As you know, there are various event will be sent (multicast) when a specific story taken place.

This simple blog will walk through the list of key ApplicationEvent when you kick start a Spring Boot applicaiton. So that you’ll get an insight into how SpringBoot application bootstraped and started to serving requests.

Key application events

Holistic diagram view


Event published as early as conceivably possible as soon as a SpringApplication has been started - before the Environment or ApplicationContext is available, but after the ApplicationListeners have been registered.

This is called in ‘s run method.

listeners.starting(bootstrapContext, this.mainApplicationClass);


Event published when a SpringApplication is starting up and the Environment is first available for inspection and modification.

This is triggered in SpringApplication’s prepareEnvrionment method, which indica envrionment configured.


Event published when a SpringApplication is starting up and the ApplicationContext is prepared and ApplicationContextInitializers have been called but before any bean definitions are loaded.

This is triggered in SpringApplication’s prepareContext method, which indicate context initialized and context inititializers are called.


Event published as when a SpringApplication is starting up and the ApplicationContext is fully prepared but not refreshed. The bean definitions will be loaded and the Environment is ready for use at this event.

This is called at last step of SpringApplication’s prepareContext method, which indicate ApplicationContext is loaded

ObjectMapperConfigured (optional)

This is used for MvcObjectMapper

This is come from WebMvcObjectMapperConfigurer, it’s actually means HttpMessageConverter beans configured. Those used in Mvc’s RequestMappingHandlerAdapter

ServletWebServerInitializedEvent (optional)

Event to be published after the WebServer is ready. Useful for obtaining the local port of a running server. Normally it will have been started, but listeners are free to inspect the server and stop and start it if they want to.

This is triggered in method, after calling underlying webserver’s start method and set “running” flag to true.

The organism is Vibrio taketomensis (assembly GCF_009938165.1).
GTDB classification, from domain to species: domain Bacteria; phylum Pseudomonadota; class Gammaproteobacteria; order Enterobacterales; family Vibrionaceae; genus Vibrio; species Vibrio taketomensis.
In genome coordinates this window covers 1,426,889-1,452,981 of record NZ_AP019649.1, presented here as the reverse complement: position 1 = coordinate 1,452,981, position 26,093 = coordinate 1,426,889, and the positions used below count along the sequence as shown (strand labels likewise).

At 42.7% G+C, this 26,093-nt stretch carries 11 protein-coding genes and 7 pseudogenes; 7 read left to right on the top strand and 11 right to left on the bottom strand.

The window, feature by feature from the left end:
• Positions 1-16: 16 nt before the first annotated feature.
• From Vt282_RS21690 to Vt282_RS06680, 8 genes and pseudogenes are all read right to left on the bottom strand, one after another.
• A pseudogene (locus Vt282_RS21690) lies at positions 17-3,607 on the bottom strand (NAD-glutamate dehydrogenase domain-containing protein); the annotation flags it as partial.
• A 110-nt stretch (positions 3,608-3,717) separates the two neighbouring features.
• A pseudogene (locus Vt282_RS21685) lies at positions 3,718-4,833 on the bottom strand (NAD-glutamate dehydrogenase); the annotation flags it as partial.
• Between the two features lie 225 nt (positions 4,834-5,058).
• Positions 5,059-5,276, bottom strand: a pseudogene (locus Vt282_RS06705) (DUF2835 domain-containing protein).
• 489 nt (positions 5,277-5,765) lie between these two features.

Because WebServerStartStopLifecycle implemented SmartLifecycle, and it’s autoStartup flag is true, so AbastractApplicationContext’s finsihRefresh will call all lifecycleProcessoer.onRefresh(), which will invoke lifeCycle’s start() method.

Ultimately this is called when SpringApplicatin to refresh(context)


Event raised when an ApplicationContext gets initialized or refreshed. This is thrown in AbstractApplicationContext#fresh()

publishEvent(new ContextRefreshedEvent(this));


Event published once the application context has been refreshed but before any application and command line runners have been called.

It then will call following one to further publish availability change event

AvailabilityChangeEvent.publish(context, LivenessState.CORRECT);


It’s payload is “CORRECT”

public enum LivenessState implements AvailabilityState { “Liveness” state of the application. An application is considered live when it’s running with a correct internal state. “Liveness” failure means that the internal state of the application is broken and we cannot recover from it. As a result, the platform should restart the application.

After this event, SpringApplication’s “run” method will be invoked, normally you’ll call start method of your service/runner


Event published as late as conceivably possible to indicate that the application is ready to service requests.

Then it will invoke another event for Accepting_traffic


ApplicationEvent sent when the AvailabilityState of the application changes.

When starting Spring Application, this state will be “ACCEPTING_TRAFFIC”

“Tada!” when you get this event, it means your SpringApplication started and happy to accept requests from users.